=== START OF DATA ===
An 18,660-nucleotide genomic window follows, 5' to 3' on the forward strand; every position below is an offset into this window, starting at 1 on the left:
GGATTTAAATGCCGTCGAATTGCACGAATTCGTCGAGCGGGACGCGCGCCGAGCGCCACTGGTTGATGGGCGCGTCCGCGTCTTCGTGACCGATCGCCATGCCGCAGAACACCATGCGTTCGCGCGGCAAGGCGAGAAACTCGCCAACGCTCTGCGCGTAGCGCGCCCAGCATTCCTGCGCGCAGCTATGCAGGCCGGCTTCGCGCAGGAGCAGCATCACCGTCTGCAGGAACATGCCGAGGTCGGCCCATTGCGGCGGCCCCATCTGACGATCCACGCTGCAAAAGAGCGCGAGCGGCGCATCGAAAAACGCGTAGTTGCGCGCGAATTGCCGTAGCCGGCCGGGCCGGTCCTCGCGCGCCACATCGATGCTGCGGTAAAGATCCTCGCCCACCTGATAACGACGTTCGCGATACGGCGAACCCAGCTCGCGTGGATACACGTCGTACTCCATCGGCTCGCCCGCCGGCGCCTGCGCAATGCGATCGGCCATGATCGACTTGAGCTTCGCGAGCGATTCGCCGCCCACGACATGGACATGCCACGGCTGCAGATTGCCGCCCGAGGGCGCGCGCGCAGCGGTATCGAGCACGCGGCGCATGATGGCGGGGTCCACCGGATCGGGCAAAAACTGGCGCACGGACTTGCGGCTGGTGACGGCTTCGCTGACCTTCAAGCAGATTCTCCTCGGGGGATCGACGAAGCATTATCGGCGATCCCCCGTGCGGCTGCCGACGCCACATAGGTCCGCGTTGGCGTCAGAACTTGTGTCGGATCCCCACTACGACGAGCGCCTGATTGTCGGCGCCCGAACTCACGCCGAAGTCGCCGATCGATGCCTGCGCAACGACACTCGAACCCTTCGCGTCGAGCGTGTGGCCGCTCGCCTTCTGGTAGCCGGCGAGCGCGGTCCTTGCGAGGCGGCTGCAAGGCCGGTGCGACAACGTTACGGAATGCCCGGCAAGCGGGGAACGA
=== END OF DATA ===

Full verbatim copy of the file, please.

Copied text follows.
An 18,660-nucleotide genomic window follows, 5' to 3' on the forward strand; every position below is an offset into this window, starting at 1 on the left:
GGATTTAAATGCCGTCGAATTGCACGAATTCGTCGAGCGGGACGCGCGCCGAGCGCCACTGGTTGATGGGCGCGTCCGCGTCTTCGTGACCGATCGCCATGCCGCAGAACACCATGCGTTCGCGCGGCAAGGCGAGAAACTCGCCAACGCTCTGCGCGTAGCGCGCCCAGCATTCCTGCGCGCAGCTATGCAGGCCGGCTTCGCGCAGGAGCAGCATCACCGTCTGCAGGAACATGCCGAGGTCGGCCCATTGCGGCGGCCCCATCTGACGATCCACGCTGCAAAAGAGCGCGAGCGGCGCATCGAAAAACGCGTAGTTGCGCGCGAATTGCCGTAGCCGGCCGGGCCGGTCCTCGCGCGCCACATCGATGCTGCGGTAAAGATCCTCGCCCACCTGATAACGACGTTCGCGATACGGCGAACCCAGCTCGCGTGGATACACGTCGTACTCCATCGGCTCGCCCGCCGGCGCCTGCGCAATGCGATCGGCCATGATCGACTTGAGCTTCGCGAGCGATTCGCCGCCCACGACATGGACATGCCACGGCTGCAGATTGCCGCCCGAGGGCGCGCGCGCAGCGGTATCGAGCACGCGGCGCATGATGGCGGGGTCCACCGGATCGGGCAAAAACTGGCGCACGGACTTGCGGCTGGTGACGGCTTCGCTGACCTTCAAGCAGATTCTCCTCGGGGGATCGACGAAGCATTATCGGCGATCCCCCGTGCGGCTGCCGACGCCACATAGGTCCGCGTTGGCGTCAGAACTTGTGTCGGATCCCCACTACGACGAGCGCCTGATTGTCGGCGCCCGAACTCACGCCGAAGTCGCCGATCGATGCCTGCGCAACGACACTCGAACCCTTCGCGTCGAGCGTGTGGCCGCTCGCCTTCTGGTAGCCGGCGAGCGCGGTCCTTGCGAGGCGGCTGCAAGGCCGGTGCGACAACGTTACGGAATGCCCGGCAAGCGGGGAACGA